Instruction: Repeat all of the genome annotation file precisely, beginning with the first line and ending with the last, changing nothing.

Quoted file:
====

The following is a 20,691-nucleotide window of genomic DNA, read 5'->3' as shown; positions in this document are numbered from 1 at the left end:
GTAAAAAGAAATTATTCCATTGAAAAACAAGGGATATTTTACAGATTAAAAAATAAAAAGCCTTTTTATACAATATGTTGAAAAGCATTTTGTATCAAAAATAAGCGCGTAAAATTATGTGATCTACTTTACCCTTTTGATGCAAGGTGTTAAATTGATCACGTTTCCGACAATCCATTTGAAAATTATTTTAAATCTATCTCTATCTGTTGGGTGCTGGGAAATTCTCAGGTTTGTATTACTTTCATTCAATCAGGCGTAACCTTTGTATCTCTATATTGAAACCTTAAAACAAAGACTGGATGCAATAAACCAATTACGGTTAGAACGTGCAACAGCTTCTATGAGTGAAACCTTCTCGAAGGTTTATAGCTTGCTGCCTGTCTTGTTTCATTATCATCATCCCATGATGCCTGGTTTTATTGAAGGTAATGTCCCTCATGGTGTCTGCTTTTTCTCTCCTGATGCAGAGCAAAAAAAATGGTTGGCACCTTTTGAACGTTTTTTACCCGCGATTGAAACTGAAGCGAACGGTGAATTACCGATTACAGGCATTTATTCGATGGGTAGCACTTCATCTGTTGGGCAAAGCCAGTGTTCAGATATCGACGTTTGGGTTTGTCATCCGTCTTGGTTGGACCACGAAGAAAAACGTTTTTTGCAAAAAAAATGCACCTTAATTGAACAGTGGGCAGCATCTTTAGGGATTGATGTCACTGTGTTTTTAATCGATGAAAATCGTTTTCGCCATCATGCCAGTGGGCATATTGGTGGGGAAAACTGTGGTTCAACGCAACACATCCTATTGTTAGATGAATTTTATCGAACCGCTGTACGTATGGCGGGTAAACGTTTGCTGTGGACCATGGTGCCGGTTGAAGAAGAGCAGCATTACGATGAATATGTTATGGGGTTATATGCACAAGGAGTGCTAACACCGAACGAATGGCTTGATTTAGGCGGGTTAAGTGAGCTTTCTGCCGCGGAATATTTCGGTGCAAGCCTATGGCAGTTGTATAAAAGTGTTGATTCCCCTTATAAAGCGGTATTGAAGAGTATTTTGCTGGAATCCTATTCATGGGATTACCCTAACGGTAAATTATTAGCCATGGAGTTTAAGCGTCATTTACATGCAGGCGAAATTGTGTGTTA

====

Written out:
The following is a 20,691-nucleotide window of genomic DNA, read 5'->3' as shown; positions in this document are numbered from 1 at the left end:
GTAAAAAGAAATTATTCCATTGAAAAACAAGGGATATTTTACAGATTAAAAAATAAAAAGCCTTTTTATACAATATGTTGAAAAGCATTTTGTATCAAAAATAAGCGCGTAAAATTATGTGATCTACTTTACCCTTTTGATGCAAGGTGTTAAATTGATCACGTTTCCGACAATCCATTTGAAAATTATTTTAAATCTATCTCTATCTGTTGGGTGCTGGGAAATTCTCAGGTTTGTATTACTTTCATTCAATCAGGCGTAACCTTTGTATCTCTATATTGAAACCTTAAAACAAAGACTGGATGCAATAAACCAATTACGGTTAGAACGTGCAACAGCTTCTATGAGTGAAACCTTCTCGAAGGTTTATAGCTTGCTGCCTGTCTTGTTTCATTATCATCATCCCATGATGCCTGGTTTTATTGAAGGTAATGTCCCTCATGGTGTCTGCTTTTTCTCTCCTGATGCAGAGCAAAAAAAATGGTTGGCACCTTTTGAACGTTTTTTACCCGCGATTGAAACTGAAGCGAACGGTGAATTACCGATTACAGGCATTTATTCGATGGGTAGCACTTCATCTGTTGGGCAAAGCCAGTGTTCAGATATCGACGTTTGGGTTTGTCATCCGTCTTGGTTGGACCACGAAGAAAAACGTTTTTTGCAAAAAAAATGCACCTTAATTGAACAGTGGGCAGCATCTTTAGGGATTGATGTCACTGTGTTTTTAATCGATGAAAATCGTTTTCGCCATCATGCCAGTGGGCATATTGGTGGGGAAAACTGTGGTTCAACGCAACACATCCTATTGTTAGATGAATTTTATCGAACCGCTGTACGTATGGCGGGTAAACGTTTGCTGTGGACCATGGTGCCGGTTGAAGAAGAGCAGCATTACGATGAATATGTTATGGGGTTATATGCACAAGGAGTGCTAACACCGAACGAATGGCTTGATTTAGGCGGGTTAAGTGAGCTTTCTGCCGCGGAATATTTCGGTGCAAGCCTATGGCAGTTGTATAAAAGTGTTGATTCCCCTTATAAAGCGGTATTGAAGAGTATTTTGCTGGAATCCTATTCATGGGATTACCCTAACGGTAAATTATTAGCCATGGAGTTTAAGCGTCATTTACATGCAGGCGAAATTGTGTGTTA